Show discussion: Penn and Teller: Fool Us

By | January 7, 2011

I wanted to get a ticket for this, but unfortunately was unsuccessful.

However, Friend Of The Bar Geek Comedian Tom Scott managed to sneak in and send us a report which I thought I would put up as an unspoiler-iffic preview:

– There really was no camera trickery – not even any pick-up shots of the magic tricks, save for one (and that was after the reveal, not during the trick itself).

– No female magicians at all, save for a couple of glamorous assistants. I tried searching for “female British magicians” on Google, and it asked me if I meant “female British musicians”. Damn. A few of them do exist, but apparently none of them made the cut for the show.

– One trick stalled half way through due to technical problems – a sound issue, apparently – and couldn’t be repeated; it won’t be in the final show. Now, I could have sworn that Jonathan Ross said ‘nine magicians’ in his introductory spiel, and that wasn’t reshot after they dropped to eight. It’ll be interesting to see how they edit round that. (Flawlessly, no doubt.)

– The recording was long. The setup for some of the bigger tricks took a while! Stuart Goldsmith did an excellent job as the warm-up guy, though – although I was vaguely disappointed that, when he asked a child in the audience “what’s the rudest word you know?”, the answer wasn’t “kettle-head”.

And a review? At 90 minutes it’ll be a bit of a stretch, but if the BBC thinks there’s an audience for an hour of magic a week with ‘The Magicians’, ITV can certainly pull of a one-off 90 minute special – particularly with Penn and Teller’s own tricks in there as well.

Oh, and if there’s a shot of me dropping my jaw in astonishment during one of the close-up tricks, that’s real as well; I didn’t notice the camera until it moved away and I realised how wide open my mouth was…

So there we go, quite looking forward to this. Cheers, Tom

20 thoughts on “Show discussion: Penn and Teller: Fool Us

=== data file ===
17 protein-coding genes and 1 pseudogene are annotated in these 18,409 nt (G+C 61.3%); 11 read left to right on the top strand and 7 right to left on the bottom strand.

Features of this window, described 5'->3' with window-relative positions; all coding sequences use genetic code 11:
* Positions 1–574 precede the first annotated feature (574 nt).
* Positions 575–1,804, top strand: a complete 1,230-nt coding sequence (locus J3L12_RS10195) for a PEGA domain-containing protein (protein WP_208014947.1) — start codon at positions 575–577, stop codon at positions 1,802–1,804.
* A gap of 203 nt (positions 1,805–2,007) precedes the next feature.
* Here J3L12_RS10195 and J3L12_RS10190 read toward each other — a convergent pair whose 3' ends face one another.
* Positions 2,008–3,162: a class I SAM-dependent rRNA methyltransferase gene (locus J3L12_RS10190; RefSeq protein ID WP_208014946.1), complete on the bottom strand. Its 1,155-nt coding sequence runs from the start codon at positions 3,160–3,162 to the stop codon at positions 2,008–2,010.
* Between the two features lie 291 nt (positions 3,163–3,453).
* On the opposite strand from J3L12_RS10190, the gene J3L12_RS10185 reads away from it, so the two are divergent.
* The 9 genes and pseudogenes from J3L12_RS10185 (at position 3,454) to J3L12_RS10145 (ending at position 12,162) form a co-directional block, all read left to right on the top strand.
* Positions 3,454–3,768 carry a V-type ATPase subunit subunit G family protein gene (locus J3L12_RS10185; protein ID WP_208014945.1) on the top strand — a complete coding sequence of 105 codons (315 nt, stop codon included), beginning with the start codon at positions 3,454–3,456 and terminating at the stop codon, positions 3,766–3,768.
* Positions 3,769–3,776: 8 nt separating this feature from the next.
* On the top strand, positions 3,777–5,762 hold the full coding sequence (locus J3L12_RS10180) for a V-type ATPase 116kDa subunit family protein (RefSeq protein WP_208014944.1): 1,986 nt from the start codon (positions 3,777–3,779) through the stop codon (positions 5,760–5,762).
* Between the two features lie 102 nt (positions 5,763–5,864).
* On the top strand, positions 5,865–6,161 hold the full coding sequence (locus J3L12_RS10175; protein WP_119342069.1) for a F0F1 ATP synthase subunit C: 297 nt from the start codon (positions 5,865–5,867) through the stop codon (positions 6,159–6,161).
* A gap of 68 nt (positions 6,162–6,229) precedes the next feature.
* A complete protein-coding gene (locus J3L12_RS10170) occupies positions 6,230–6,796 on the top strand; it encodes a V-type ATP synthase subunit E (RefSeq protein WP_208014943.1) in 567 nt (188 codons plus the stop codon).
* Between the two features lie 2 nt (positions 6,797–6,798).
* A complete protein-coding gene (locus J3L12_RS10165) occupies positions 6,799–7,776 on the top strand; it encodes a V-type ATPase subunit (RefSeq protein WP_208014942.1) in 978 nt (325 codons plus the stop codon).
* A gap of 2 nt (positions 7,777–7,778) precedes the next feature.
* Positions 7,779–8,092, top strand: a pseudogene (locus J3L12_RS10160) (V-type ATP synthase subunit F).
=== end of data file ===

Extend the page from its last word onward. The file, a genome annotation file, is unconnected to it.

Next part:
1. David B

    Female magicians? There aren’t many, but there are enough to find at least one who’d go on TV. Fay Presto is the most famous, and there’s also Mandy Muden and the younger Laura London. But whether they could fool P&T is another thing.

    Reply
  2. Simon

    Only 6 tricks were shown in the end. Entertaining 90 minutes of TV though.

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  3. Joe

    Excellent show. A million times better than the awful ‘Magicians’ show which was on last week.

    Reply
    1. Chris

      I think this is one time where the PR comments are actually realistic

      Reply
  4. Brig Bother Post author

    Watching this on catch-up and liking it a lot. I like the fact it’s not trying to be cool specifically and lettingbthe magic do the talking.

    John Archer is a writing partner of Tim Vine and makes appearances in many of his live DVDs, not to mention he co-wrote and cameoed in Fort Boyard Takes On The World for Challenge.

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  5. NJ

    The thing that makes P+T perfect here is that they pretty much made their reputation for telling people how they did their tricks, the sawing a woman trick twist at the end is I think the perfect example of that. I also loved their reasoning behind doing the show, wanting to get back that sense of wonder after so long in the business.

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  6. Brig Bother Post author

    It looks like this is getting a DVD release next month. Presumably it wil have the missing tricks as extras.

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  7. Tom Scott

    So, having caught it on ITV Player, here’s a bit of magical exposure of my own…! I appear to have written an essay here – sorry about that.

    First of all, as Penn would say: the show was wonderful. That was proper Friday-night entertainment television.

    A few behind-the-scenes things from the audience:

    They changed the order of the magicians, and dropped two of them. I can’t remember what the other two tricks were, so perhaps that’s for the best.

    Disappointingly, the middle of Penn and Teller’s three tricks also got cut: it’s a memory trick with a nail gun, and that’s all I’m saying. It was absolutely stunning, hasn’t been on TV before, and I wish there had been time for it. Perhaps it works better live.

    The whole opening of James More’s shrinking-man-in-box trick – he did some wonderful card manipulation – got cut. That explains why the lighting goes dark very suddenly, why the pacing seems a bit wrong, and why there are cards all over the floor at the ‘start’ of his act.

    That odd ‘backstage’ section, right at the end of the final act? The final victory – while certainly deserved! – was a bit more complicated than it appears, and involved a couple of minutes of back-and-forth with Penn (who knew what he meant by ‘false shuffle’, but used the wrong words), a slightly exasperated-looking Teller, and the unseen adjudicator in the gallery. The backstage bit fills in the gaps that couldn’t be edited into the finished package. I wonder if it was filmed that night, or much later?

    The editing of Penn and Teller’s guesses has been very carefully done: the studio audience heard a lot more exposure than made it to the final cut. “Rang in a cooler”, for example, was pretty much fully explained.

    By my judgement, the audience’s favourite was Michael Vincent, the first close-up magician – it’s the only time I heard a proper, full-on gasp from the people in the studio.